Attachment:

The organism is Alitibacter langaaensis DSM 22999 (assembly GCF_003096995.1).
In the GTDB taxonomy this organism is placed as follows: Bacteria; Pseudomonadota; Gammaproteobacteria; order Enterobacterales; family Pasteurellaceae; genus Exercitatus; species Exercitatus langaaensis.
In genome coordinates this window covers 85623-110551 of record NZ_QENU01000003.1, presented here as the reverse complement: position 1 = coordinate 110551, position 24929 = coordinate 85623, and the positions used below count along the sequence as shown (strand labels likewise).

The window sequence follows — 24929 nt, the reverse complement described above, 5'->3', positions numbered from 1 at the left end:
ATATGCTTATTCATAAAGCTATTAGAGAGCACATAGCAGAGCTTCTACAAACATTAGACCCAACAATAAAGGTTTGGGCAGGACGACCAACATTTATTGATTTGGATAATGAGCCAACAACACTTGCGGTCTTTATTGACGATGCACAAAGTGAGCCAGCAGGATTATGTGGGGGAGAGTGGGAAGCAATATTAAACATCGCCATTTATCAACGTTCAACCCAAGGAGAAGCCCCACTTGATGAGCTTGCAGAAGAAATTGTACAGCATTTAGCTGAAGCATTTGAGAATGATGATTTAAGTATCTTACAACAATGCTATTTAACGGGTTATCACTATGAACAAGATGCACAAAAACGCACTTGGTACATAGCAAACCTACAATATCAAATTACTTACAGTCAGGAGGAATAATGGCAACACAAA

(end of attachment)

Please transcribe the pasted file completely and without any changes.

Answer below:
The organism is Alitibacter langaaensis DSM 22999 (assembly GCF_003096995.1).
In the GTDB taxonomy this organism is placed as follows: Bacteria; Pseudomonadota; Gammaproteobacteria; order Enterobacterales; family Pasteurellaceae; genus Exercitatus; species Exercitatus langaaensis.
In genome coordinates this window covers 85623-110551 of record NZ_QENU01000003.1, presented here as the reverse complement: position 1 = coordinate 110551, position 24929 = coordinate 85623, and the positions used below count along the sequence as shown (strand labels likewise).

The window sequence follows — 24929 nt, the reverse complement described above, 5'->3', positions numbered from 1 at the left end:
ATATGCTTATTCATAAAGCTATTAGAGAGCACATAGCAGAGCTTCTACAAACATTAGACCCAACAATAAAGGTTTGGGCAGGACGACCAACATTTATTGATTTGGATAATGAGCCAACAACACTTGCGGTCTTTATTGACGATGCACAAAGTGAGCCAGCAGGATTATGTGGGGGAGAGTGGGAAGCAATATTAAACATCGCCATTTATCAACGTTCAACCCAAGGAGAAGCCCCACTTGATGAGCTTGCAGAAGAAATTGTACAGCATTTAGCTGAAGCATTTGAGAATGATGATTTAAGTATCTTACAACAATGCTATTTAACGGGTTATCACTATGAACAAGATGCACAAAAACGCACTTGGTACATAGCAAACCTACAATATCAAATTACTTACAGTCAGGAGGAATAATGGCAACACAAA